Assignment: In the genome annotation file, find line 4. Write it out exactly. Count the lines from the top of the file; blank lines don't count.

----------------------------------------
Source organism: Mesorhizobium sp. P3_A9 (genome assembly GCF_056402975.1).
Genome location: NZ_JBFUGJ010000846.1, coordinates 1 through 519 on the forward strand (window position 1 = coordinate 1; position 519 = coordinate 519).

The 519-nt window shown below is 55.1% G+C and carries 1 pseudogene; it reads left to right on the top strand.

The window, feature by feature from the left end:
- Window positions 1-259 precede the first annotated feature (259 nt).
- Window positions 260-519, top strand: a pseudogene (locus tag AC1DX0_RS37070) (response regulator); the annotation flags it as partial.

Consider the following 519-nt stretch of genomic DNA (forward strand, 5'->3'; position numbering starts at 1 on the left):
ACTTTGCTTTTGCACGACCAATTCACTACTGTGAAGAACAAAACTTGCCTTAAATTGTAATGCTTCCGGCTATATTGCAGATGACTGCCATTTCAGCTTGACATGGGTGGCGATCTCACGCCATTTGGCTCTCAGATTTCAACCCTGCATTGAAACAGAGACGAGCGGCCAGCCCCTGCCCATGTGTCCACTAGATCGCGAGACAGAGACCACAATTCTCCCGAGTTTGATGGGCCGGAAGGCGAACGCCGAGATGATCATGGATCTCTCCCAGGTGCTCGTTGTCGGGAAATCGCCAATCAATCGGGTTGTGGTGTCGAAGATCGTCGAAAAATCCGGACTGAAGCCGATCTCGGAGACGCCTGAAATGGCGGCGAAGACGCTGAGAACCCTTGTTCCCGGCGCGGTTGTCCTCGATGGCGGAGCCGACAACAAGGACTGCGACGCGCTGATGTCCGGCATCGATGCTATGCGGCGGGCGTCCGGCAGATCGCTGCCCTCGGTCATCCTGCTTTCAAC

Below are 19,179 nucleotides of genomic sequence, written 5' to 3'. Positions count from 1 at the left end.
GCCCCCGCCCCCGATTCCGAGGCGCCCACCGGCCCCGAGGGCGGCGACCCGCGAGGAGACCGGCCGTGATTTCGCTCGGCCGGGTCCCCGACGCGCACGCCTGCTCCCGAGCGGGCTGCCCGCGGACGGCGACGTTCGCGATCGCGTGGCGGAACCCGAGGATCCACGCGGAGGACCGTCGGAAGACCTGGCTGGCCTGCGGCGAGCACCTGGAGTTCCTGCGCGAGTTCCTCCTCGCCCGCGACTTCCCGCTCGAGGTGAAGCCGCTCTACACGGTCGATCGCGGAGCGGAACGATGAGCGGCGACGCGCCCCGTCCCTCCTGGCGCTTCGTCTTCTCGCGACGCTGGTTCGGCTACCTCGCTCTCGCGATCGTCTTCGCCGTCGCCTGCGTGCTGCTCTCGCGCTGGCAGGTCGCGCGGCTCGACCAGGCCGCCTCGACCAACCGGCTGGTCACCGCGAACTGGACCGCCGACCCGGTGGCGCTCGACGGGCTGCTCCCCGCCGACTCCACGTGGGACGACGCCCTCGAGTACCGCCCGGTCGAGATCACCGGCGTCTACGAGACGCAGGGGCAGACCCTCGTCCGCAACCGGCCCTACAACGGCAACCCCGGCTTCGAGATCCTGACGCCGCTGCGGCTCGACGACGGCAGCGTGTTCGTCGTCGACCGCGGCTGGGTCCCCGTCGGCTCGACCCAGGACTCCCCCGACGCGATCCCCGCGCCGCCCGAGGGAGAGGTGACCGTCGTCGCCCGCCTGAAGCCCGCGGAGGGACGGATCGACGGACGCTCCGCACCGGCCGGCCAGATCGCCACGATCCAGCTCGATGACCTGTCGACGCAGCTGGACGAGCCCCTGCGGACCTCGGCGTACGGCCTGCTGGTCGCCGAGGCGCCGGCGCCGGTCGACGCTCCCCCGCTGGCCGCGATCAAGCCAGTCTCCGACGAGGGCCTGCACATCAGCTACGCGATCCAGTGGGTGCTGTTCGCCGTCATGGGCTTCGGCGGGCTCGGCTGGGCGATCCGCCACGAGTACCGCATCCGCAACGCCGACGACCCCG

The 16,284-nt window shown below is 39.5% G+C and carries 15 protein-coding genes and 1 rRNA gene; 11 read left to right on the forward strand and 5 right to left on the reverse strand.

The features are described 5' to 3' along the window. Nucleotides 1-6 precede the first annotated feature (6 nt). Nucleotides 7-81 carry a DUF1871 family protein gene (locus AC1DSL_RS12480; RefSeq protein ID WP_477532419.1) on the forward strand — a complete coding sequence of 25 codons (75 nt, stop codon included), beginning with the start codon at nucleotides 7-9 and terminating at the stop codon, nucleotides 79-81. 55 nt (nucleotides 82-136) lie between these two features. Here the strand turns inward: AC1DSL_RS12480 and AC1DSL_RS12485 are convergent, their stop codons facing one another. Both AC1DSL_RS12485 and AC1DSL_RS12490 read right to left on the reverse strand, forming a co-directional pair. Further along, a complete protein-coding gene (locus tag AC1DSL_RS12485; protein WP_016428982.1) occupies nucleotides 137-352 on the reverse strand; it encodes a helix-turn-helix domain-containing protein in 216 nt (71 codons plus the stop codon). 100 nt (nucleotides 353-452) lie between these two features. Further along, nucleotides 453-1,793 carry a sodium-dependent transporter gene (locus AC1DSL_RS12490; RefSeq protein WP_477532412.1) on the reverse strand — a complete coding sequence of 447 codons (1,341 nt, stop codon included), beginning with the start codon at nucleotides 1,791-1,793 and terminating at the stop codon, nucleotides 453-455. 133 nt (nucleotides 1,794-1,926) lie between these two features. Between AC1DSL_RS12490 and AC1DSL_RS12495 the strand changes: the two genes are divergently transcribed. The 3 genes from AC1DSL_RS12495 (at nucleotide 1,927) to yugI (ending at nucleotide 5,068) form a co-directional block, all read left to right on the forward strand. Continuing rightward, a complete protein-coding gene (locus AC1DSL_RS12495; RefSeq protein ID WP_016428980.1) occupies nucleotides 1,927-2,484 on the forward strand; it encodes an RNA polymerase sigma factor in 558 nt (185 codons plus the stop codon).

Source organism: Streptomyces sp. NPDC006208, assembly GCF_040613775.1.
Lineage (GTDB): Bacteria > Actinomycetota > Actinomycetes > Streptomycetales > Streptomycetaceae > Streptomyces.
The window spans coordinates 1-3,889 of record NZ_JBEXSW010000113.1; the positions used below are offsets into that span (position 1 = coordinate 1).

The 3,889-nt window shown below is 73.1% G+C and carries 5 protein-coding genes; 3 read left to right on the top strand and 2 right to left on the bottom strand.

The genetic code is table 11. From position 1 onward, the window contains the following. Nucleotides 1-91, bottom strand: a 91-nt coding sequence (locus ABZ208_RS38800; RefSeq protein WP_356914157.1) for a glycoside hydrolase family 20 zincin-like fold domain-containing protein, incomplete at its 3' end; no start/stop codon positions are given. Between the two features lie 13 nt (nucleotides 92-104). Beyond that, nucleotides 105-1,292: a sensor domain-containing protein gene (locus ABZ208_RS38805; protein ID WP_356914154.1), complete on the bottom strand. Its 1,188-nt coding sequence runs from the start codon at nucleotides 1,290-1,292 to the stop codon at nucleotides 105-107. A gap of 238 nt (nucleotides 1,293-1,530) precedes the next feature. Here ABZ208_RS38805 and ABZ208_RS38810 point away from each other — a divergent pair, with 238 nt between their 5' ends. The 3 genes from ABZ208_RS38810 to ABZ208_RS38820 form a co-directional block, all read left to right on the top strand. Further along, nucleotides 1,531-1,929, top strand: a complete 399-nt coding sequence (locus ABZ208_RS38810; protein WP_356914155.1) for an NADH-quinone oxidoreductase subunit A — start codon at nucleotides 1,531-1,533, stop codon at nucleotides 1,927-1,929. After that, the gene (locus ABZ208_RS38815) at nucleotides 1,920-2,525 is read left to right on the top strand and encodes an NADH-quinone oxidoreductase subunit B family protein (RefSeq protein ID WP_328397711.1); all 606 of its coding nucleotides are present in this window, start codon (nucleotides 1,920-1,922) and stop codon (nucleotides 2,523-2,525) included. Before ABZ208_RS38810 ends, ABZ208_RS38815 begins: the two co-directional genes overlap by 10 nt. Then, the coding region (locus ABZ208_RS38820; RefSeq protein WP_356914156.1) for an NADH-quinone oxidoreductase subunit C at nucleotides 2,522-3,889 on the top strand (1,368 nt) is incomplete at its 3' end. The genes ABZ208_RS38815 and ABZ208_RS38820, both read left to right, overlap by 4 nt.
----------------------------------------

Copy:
The window, feature by feature from the left end: